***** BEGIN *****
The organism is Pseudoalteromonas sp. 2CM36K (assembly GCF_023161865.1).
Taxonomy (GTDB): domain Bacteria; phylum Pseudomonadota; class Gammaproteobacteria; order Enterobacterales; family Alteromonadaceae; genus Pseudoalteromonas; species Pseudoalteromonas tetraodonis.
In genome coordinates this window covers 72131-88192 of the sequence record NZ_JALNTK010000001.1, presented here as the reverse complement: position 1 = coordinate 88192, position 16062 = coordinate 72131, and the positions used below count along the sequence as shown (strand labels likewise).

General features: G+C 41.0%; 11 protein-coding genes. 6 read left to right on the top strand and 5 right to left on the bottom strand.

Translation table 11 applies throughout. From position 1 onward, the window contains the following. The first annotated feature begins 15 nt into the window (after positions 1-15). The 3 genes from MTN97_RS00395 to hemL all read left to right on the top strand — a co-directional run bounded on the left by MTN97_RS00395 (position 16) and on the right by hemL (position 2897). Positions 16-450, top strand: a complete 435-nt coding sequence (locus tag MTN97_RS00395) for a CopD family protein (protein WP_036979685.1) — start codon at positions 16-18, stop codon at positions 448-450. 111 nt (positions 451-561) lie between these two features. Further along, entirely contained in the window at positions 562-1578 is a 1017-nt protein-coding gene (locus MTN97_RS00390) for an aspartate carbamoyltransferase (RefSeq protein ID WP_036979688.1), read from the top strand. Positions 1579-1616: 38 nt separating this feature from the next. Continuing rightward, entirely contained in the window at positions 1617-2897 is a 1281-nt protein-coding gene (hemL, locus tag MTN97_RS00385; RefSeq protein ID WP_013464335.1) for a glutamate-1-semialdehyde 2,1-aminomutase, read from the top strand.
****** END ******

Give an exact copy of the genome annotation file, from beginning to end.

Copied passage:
The organism is Pseudoalteromonas sp. 2CM36K (assembly GCF_023161865.1).
Taxonomy (GTDB): domain Bacteria; phylum Pseudomonadota; class Gammaproteobacteria; order Enterobacterales; family Alteromonadaceae; genus Pseudoalteromonas; species Pseudoalteromonas tetraodonis.
In genome coordinates this window covers 72131-88192 of the sequence record NZ_JALNTK010000001.1, presented here as the reverse complement: position 1 = coordinate 88192, position 16062 = coordinate 72131, and the positions used below count along the sequence as shown (strand labels likewise).

General features: G+C 41.0%; 11 protein-coding genes. 6 read left to right on the top strand and 5 right to left on the bottom strand.

Translation table 11 applies throughout. From position 1 onward, the window contains the following. The first annotated feature begins 15 nt into the window (after positions 1-15). The 3 genes from MTN97_RS00395 to hemL all read left to right on the top strand — a co-directional run bounded on the left by MTN97_RS00395 (position 16) and on the right by hemL (position 2897). Positions 16-450, top strand: a complete 435-nt coding sequence (locus tag MTN97_RS00395) for a CopD family protein (protein WP_036979685.1) — start codon at positions 16-18, stop codon at positions 448-450. 111 nt (positions 451-561) lie between these two features. Further along, entirely contained in the window at positions 562-1578 is a 1017-nt protein-coding gene (locus MTN97_RS00390) for an aspartate carbamoyltransferase (RefSeq protein ID WP_036979688.1), read from the top strand. Positions 1579-1616: 38 nt separating this feature from the next. Continuing rightward, entirely contained in the window at positions 1617-2897 is a 1281-nt protein-coding gene (hemL, locus tag MTN97_RS00385; RefSeq protein ID WP_013464335.1) for a glutamate-1-semialdehyde 2,1-aminomutase, read from the top strand.